- C++ plus languages appropriate to your OS for binding;
- ... with currently only a Mac binding (so, Objective-C for bridging and Swift for the main action over there, but it's a full document-model app: open as many pieces of Vic software simultaneously as you like);
- multi-machine (but no other Commodores so who cares?);
- cycle accurate in that all decisions are per cycle, it's just very unlikely that my 6560 or 6522 are yet making exactly the right decisions;
- most interesting feature: video is described as its genuine composite waveform, which your GPU then decodes. For always correct aspect ratios, artefacts, full interlacing support should any piece of software ever actually use it, diagonal scans etc.
On that final bullet point: I understand from earlier posts and private messages that the VIC uses a square wave rather than a sine wave to approximate the colour subcarrier. So I've been playing with that. I'm currently emulating an NTSC machine only, which I understand means that each line in any field is generated with the same phase of colour subcarrier and that the phase alternates between fields. Is that correct? When I implement PAL my understanding is the opposite: phase alternates between lines but ends up being the same between line N on field Q and line N on field Q+1.
A bunch of screenshots are attached. I've something of a cheap trick attempt at phosphor decay so the emulator displays its normal ongoing output separately from the way that individual fields look, so I've separately captured single fields where appropriate. My CRT is very forgiving and will just believe any colour burst it sees. I'm sure some of the subcarrier phases aren't correct* but I'd be grateful if somebody with experience of the real NTSC hardware could take a quick look and tell me whether I'm even in the correct ballpark.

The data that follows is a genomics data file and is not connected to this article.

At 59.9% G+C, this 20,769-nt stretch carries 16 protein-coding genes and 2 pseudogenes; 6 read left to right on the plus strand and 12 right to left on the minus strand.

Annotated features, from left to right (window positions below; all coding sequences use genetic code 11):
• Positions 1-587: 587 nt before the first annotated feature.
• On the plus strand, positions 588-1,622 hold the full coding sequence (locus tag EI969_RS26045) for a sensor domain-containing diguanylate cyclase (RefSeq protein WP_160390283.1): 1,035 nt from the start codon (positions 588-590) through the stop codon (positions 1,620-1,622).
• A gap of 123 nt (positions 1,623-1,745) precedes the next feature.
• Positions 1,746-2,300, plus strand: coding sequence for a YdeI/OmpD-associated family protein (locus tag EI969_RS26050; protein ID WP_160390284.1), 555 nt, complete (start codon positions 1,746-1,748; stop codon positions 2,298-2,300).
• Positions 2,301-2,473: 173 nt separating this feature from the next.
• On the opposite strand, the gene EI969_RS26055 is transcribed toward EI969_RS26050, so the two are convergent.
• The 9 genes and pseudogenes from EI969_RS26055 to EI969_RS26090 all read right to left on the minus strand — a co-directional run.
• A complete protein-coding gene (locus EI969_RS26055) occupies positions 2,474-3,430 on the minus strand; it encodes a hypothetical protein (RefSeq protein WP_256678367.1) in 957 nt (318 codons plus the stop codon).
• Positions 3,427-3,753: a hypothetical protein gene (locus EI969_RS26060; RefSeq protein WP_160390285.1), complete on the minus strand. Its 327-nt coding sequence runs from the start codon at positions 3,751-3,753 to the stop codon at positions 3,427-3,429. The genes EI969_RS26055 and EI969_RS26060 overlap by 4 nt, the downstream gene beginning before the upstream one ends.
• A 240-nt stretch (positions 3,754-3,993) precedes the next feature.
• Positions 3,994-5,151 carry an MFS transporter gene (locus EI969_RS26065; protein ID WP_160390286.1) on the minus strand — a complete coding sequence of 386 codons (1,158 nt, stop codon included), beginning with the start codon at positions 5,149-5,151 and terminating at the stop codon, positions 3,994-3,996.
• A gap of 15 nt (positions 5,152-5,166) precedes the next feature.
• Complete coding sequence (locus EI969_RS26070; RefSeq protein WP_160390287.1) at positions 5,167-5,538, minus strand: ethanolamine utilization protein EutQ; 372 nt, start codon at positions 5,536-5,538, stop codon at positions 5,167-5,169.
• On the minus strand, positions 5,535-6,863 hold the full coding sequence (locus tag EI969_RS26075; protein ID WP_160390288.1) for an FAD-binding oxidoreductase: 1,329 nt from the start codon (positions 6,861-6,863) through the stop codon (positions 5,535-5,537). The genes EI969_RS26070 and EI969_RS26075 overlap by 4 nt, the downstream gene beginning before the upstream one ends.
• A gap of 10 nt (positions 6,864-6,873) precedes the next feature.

Added: a screenshot of Frogger. Does the real hardware really show that banding on ostensibly solid colours? It's completely eliminated if I use a sine wave, but appears with a square, so I don't know.
(EDIT: but, again, just to emphasise this: it's an actual one-dimensional composite wave that's actually decoded by the GPU. Not a post-processing effect on an initially perfect frame buffer — it's not merely some attempt to try to recreate the feel of a TV without actually having emulated one.)
* in NTSC the phases I picked ended up making a nice pattern of even colours being spaced 1/8th of a colour cycle apart and odd colours always being diametrically opposite, but I'm not necessarily convinced by that.
EDIT: the forum doesn't appear to show file names (?), so:
A sine-wave output, I guess similar to what you'd expect of a VIC-II:
A single field of that sine-wave output:
What happens if I replace the colour subcarrier with a square wave:
... and a single field of square-wave output:
That same single field with the saturation turned up:
A screenshot of Frogger with square-wave output, showing wide-area colour banding that I suspect may be an error:
All captured at full-screen resolution on my development computer, which is a c.2001 MacBook Air and on which each instance of a Vic-20 takes something like 35–40% of a core to run but doesn't have audio yet. So that'll go up a touch. Output scales to any resolution and otherwise sits in a normal desktop window, being sized and placed however you want, etc. It aims to be a completely natural native app, which is why the front-end part is platform specific. The emulation stuff is all platform neutral though.